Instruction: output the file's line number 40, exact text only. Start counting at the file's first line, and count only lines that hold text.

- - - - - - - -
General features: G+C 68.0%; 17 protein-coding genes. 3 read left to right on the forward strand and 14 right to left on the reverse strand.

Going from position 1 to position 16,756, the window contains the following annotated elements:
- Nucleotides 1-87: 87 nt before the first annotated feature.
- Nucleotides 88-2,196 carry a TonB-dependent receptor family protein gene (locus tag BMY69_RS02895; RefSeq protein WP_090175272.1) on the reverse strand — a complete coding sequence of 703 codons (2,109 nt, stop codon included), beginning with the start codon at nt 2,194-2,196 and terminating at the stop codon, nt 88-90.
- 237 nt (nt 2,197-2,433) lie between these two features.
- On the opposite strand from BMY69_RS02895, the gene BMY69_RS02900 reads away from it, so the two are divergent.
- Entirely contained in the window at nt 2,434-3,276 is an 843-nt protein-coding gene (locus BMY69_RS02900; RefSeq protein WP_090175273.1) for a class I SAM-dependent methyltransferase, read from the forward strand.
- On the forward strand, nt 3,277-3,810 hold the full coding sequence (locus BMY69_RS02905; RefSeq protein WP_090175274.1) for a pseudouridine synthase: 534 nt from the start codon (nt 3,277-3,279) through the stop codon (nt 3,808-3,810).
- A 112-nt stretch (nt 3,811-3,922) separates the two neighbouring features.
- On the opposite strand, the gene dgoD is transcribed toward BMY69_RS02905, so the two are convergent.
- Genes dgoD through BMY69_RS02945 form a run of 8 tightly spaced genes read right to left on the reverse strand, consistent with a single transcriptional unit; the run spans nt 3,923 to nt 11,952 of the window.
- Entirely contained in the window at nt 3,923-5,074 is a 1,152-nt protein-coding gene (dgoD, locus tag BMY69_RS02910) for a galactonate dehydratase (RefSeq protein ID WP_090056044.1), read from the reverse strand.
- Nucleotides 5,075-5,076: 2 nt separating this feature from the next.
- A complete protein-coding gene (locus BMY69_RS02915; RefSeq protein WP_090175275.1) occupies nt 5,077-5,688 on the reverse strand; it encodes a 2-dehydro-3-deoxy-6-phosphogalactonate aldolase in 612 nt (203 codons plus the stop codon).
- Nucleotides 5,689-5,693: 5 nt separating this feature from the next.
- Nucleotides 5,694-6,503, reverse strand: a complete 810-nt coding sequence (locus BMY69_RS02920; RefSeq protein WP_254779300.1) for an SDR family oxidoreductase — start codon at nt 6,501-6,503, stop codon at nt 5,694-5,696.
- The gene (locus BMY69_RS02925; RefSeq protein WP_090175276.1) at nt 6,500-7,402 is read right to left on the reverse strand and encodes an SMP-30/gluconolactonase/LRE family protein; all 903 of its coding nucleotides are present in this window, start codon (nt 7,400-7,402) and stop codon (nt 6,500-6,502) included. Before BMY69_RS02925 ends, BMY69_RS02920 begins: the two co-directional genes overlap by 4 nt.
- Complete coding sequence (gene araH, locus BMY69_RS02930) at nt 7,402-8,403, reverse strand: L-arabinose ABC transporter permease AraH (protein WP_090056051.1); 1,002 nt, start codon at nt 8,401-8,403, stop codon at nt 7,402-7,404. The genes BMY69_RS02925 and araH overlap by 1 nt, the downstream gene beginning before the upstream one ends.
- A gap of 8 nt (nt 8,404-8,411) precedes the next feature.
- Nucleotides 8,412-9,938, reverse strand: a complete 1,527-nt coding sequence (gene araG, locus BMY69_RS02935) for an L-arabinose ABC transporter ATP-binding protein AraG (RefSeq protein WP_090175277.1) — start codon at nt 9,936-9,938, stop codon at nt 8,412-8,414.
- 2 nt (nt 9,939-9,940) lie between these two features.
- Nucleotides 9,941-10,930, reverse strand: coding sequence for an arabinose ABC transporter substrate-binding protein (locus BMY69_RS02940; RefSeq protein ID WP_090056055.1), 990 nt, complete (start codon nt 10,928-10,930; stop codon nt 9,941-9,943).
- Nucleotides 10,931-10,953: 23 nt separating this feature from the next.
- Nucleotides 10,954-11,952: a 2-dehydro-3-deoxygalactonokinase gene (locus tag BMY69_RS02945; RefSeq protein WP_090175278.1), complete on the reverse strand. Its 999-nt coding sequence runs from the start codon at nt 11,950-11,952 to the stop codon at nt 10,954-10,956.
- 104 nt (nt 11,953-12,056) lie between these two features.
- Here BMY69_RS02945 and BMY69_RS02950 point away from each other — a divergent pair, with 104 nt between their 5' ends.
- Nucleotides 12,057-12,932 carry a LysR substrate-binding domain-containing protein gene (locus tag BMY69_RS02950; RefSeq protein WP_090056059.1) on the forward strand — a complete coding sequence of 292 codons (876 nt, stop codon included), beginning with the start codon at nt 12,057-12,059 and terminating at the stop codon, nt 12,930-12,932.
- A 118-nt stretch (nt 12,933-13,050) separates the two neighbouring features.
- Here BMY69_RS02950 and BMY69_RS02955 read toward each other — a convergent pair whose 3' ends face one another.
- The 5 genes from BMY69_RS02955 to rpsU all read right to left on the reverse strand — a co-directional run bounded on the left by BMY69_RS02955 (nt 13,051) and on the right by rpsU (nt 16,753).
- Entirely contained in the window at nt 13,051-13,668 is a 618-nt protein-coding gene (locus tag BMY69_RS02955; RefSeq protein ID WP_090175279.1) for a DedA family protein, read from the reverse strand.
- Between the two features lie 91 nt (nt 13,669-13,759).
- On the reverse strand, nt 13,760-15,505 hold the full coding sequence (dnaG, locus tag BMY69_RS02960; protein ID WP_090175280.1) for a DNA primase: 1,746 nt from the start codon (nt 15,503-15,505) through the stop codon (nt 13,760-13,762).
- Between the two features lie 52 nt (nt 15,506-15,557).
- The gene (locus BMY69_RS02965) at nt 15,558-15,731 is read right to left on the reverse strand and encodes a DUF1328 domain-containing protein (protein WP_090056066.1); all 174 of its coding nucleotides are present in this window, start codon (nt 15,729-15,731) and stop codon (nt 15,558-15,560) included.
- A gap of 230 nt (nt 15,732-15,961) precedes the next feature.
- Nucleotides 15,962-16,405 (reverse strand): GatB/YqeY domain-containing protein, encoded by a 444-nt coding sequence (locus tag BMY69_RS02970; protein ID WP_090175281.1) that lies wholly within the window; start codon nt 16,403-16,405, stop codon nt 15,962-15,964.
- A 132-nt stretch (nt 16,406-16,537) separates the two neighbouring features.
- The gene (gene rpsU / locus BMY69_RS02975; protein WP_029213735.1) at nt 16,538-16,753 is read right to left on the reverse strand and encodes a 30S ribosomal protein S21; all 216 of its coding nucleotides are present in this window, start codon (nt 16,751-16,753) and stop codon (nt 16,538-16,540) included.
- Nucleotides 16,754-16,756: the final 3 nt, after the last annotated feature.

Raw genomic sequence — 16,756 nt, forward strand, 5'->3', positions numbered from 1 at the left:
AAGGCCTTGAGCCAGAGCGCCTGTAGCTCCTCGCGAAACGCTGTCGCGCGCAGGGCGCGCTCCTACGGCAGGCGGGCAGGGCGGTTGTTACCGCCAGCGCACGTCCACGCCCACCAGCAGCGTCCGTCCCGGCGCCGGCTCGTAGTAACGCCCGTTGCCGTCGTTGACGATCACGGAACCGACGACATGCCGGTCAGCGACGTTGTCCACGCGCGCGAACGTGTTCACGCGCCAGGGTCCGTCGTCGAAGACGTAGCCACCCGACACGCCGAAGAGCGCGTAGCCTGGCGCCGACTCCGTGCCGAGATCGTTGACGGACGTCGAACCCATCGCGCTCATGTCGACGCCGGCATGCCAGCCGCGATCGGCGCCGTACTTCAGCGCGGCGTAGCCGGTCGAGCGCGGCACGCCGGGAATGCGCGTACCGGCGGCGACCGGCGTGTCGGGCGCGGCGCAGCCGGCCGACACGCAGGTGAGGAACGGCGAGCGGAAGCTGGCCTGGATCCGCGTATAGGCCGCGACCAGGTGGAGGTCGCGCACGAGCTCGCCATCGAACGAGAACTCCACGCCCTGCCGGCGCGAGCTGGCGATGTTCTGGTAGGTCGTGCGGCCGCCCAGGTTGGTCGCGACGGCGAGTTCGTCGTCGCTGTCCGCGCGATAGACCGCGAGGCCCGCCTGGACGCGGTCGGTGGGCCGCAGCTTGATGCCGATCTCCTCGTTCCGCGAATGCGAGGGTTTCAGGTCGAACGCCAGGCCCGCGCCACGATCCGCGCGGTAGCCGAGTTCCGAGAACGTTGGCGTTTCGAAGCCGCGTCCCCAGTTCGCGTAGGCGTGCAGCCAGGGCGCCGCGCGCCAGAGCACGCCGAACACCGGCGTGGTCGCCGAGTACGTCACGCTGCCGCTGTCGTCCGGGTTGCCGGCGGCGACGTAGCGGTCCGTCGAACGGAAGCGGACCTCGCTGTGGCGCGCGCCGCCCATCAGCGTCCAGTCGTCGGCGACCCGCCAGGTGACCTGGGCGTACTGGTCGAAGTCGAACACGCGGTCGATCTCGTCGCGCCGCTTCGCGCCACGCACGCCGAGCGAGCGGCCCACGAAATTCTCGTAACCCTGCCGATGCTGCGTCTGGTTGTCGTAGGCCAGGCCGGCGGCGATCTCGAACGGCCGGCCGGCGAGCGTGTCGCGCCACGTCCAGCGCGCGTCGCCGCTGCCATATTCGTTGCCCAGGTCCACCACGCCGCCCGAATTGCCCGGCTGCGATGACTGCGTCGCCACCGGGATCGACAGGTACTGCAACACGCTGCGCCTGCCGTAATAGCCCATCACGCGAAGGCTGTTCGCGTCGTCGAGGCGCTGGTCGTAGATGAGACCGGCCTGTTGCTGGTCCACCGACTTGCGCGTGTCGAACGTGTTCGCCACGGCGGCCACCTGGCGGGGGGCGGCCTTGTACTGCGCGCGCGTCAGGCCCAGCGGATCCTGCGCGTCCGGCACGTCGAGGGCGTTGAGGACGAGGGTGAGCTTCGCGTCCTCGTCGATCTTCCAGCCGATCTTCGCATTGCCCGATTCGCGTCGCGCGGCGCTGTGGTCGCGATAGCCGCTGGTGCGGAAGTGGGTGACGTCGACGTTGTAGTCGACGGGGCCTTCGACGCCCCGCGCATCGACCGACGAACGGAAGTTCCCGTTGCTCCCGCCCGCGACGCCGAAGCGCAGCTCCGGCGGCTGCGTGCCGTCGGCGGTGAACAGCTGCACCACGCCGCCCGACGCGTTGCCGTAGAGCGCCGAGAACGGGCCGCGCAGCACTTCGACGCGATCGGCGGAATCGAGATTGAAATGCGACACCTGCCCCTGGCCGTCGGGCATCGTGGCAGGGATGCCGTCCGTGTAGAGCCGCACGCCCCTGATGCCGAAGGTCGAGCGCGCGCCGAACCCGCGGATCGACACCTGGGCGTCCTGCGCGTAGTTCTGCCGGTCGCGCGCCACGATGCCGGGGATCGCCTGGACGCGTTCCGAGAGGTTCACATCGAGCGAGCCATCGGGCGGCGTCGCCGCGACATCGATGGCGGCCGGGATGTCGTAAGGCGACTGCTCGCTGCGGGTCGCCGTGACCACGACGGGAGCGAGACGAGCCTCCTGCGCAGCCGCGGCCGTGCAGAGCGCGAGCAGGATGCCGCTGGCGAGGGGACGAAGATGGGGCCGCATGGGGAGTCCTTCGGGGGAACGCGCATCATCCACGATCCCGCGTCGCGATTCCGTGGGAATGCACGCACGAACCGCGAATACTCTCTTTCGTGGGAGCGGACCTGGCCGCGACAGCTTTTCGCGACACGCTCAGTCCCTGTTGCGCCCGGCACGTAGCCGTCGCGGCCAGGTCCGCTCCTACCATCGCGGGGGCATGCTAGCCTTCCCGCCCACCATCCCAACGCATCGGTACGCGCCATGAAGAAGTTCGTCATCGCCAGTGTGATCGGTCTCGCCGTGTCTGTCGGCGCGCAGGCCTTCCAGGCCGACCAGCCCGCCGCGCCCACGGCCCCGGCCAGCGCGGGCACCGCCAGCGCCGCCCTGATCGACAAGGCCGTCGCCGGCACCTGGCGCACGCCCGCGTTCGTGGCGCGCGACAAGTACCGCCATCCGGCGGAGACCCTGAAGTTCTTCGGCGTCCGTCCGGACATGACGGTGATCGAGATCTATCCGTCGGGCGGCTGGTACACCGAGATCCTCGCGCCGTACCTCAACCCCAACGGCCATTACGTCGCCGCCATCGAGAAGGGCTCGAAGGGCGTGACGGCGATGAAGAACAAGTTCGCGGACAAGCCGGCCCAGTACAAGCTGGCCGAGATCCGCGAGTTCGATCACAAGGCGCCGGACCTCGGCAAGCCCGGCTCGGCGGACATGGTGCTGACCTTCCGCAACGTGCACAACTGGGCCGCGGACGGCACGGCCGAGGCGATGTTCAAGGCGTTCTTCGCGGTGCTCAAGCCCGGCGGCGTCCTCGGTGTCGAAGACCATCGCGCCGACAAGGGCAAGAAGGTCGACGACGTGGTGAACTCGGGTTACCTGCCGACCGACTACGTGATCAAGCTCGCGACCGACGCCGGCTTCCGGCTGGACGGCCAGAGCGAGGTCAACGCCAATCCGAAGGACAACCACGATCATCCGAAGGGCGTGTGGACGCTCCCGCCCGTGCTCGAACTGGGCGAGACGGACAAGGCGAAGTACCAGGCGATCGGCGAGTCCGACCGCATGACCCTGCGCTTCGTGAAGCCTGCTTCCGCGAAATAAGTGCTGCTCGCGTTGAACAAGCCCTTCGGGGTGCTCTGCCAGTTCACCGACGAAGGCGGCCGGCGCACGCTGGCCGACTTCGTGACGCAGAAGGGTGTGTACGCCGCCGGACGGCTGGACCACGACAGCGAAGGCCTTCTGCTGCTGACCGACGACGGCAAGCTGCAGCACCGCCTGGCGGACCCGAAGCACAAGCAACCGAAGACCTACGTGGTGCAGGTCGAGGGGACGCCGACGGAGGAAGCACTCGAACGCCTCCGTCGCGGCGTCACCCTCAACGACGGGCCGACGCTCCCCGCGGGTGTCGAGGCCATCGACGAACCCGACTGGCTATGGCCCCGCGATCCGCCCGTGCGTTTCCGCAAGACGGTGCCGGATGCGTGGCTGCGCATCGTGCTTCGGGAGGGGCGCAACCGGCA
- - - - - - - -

- Nucleotides 16,754-16,756: the final 3 nt, after the last annotated feature.